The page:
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New Treatment Option for Heart Failure Reduces Risk of Hospitalization

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If you have heart failure, there is a new option for lowering your risk of a hospital stay.

A drug called ivabradine (Corlanor) can help prevent hospitalizations in certain people with heart failure—namely, those whose heart rate remains high despite standard treatment with beta-blockers. The U.S. Food and Drug Administration had given the drug an “expedited” review, which speeds the approval process for drugs that may offer a significant advantage over existing therapies.

The approval was based on a clinical trial of 6,500 patients who had been hospitalized in the past year for heart failure and experienced a stubbornly high resting heart rate (at least 70 beats per minute). Over two years, patients given ivabradine along with standard therapy were 26 percent less likely to be hospitalized for worsening heart failure, versus patients given a placebo.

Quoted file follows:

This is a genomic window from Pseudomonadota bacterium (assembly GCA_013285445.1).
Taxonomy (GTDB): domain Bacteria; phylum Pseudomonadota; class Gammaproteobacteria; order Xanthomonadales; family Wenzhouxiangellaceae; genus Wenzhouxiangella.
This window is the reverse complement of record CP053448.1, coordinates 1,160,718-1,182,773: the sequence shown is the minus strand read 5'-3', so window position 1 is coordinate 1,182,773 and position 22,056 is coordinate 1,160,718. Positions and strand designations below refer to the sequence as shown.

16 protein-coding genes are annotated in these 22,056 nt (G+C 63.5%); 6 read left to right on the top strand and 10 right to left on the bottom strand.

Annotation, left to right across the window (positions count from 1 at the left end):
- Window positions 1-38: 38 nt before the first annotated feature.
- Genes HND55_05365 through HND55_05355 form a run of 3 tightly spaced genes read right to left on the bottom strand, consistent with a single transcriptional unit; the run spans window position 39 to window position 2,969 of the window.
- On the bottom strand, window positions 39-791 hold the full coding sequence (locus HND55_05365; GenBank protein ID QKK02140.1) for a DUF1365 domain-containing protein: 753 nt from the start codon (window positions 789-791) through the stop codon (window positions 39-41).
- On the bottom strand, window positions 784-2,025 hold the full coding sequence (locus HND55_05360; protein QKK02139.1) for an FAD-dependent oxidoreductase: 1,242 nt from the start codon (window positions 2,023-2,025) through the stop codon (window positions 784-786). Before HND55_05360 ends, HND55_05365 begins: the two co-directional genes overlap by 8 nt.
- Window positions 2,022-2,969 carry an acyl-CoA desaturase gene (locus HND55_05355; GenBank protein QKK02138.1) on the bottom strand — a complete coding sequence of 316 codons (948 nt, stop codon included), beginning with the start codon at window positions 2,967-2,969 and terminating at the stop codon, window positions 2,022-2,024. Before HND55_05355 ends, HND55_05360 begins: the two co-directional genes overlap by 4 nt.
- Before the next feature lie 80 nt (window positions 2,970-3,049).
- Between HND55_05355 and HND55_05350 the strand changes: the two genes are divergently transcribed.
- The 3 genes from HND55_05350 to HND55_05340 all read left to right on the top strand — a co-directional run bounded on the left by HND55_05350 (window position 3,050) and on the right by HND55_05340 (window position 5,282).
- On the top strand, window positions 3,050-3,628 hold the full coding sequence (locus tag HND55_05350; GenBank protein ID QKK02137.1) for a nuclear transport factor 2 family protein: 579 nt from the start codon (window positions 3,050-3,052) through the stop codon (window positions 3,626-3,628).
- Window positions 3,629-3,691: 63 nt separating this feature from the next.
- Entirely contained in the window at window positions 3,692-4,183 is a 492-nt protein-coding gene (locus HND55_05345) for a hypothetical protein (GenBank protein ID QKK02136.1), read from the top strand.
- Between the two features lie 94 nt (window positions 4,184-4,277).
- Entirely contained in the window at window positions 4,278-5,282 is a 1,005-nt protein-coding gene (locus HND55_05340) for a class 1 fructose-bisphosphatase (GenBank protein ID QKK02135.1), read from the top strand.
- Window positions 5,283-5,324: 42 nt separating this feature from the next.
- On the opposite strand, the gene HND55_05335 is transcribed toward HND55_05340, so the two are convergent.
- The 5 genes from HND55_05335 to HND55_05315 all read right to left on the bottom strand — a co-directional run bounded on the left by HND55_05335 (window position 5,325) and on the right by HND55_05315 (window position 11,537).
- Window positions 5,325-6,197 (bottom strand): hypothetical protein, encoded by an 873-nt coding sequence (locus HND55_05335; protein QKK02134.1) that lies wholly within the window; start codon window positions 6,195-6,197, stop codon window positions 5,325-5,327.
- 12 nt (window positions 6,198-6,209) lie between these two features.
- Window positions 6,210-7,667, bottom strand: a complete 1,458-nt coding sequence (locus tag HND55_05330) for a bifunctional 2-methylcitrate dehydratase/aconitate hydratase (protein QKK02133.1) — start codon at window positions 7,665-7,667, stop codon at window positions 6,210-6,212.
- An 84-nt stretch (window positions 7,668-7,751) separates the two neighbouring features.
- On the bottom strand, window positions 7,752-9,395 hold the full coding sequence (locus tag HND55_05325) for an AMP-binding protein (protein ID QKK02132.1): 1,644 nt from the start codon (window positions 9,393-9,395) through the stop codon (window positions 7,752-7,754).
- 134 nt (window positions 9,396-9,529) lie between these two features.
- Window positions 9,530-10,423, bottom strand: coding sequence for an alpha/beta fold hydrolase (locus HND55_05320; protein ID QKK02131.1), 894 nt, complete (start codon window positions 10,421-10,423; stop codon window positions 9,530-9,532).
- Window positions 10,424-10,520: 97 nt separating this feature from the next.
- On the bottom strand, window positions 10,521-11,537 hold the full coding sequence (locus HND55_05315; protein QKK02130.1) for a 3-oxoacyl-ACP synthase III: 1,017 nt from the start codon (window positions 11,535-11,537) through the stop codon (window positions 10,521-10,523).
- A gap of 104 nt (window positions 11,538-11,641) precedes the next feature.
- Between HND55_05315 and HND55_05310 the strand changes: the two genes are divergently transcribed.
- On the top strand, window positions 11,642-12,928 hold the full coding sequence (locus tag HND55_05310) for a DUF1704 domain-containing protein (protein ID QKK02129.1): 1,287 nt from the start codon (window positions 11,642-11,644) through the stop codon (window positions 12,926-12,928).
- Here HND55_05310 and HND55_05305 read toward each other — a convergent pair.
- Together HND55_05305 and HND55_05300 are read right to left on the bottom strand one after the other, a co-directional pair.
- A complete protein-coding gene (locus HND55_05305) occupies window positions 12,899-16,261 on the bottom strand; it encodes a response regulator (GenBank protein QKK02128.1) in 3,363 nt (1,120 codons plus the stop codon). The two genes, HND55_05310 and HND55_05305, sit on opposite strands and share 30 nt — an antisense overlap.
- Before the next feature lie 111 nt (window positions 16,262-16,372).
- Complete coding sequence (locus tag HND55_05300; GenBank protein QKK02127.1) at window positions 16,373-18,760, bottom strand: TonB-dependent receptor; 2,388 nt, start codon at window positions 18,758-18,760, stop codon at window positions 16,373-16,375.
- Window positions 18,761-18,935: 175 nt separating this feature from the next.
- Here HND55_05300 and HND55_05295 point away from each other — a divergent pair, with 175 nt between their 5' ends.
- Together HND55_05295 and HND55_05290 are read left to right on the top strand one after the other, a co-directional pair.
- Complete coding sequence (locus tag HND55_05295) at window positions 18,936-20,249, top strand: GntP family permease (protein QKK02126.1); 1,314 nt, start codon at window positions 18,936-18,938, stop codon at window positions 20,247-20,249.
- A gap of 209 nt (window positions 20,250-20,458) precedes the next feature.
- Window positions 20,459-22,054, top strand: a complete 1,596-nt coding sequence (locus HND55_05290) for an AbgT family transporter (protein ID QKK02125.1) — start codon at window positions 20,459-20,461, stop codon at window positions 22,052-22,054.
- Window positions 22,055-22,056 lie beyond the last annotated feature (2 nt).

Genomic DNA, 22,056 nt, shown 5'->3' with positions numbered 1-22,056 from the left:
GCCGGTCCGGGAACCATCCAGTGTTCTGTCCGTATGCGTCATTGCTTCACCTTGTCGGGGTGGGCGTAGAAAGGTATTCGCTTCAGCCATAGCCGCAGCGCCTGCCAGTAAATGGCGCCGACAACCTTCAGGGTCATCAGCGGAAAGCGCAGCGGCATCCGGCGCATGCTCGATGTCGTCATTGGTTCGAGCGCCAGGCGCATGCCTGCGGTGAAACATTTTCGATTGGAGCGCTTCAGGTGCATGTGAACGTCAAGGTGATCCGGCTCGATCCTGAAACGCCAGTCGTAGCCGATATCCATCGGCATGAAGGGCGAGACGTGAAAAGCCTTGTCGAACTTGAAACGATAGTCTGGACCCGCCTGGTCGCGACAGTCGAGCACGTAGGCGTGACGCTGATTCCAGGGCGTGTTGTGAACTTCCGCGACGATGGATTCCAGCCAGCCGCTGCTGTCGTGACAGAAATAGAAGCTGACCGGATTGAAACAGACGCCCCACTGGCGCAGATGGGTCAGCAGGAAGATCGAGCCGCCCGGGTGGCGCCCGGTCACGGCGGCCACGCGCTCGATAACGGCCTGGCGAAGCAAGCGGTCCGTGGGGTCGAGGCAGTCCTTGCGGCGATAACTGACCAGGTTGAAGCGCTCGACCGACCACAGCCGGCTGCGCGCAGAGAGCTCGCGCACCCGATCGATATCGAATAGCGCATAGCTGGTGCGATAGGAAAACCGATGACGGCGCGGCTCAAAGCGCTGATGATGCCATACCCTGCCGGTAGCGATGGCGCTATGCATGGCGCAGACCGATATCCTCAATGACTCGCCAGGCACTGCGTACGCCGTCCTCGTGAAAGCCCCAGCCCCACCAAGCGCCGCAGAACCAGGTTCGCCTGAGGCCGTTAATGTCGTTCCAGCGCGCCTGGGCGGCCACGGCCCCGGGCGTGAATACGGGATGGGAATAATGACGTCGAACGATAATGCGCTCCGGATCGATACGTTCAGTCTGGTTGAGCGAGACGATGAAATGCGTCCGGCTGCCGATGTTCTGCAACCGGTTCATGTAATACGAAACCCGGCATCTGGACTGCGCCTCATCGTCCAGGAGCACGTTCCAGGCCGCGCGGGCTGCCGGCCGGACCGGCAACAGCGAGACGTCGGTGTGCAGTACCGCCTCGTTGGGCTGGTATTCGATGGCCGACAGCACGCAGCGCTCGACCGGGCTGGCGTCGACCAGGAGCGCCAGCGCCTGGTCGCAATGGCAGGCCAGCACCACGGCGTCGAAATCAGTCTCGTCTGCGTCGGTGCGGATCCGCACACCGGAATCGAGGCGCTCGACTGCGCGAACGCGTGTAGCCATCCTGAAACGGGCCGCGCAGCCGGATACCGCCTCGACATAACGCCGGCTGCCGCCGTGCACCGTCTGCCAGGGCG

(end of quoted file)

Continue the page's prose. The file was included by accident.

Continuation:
Ivabradine works by slowing the heart rate, which helps lessen strain on the heart. That’s also the source of its most common side effect: bradycardia, an abnormally slow heart rate. About 10 percent of patients in the clinical trial developed bradycardia, while anywhere from 2 to 9 percent developed high blood pressure, atrial fibrillation or temporary vision disturbances.

If you have a persistently high heart rate, your doctor might try adding ivabradine to your regimen. Just be aware of possible signs that the drug is causing problems, including dizziness, fatigue, a racing or pounding heartbeat, or chest pressure. 

 

Posted in Heart Health on March 25, 2016


Medical Disclaimer: This information is not intended to substitute for the advice of a physician. Click here for additional information: Health After 50 Disclaimer


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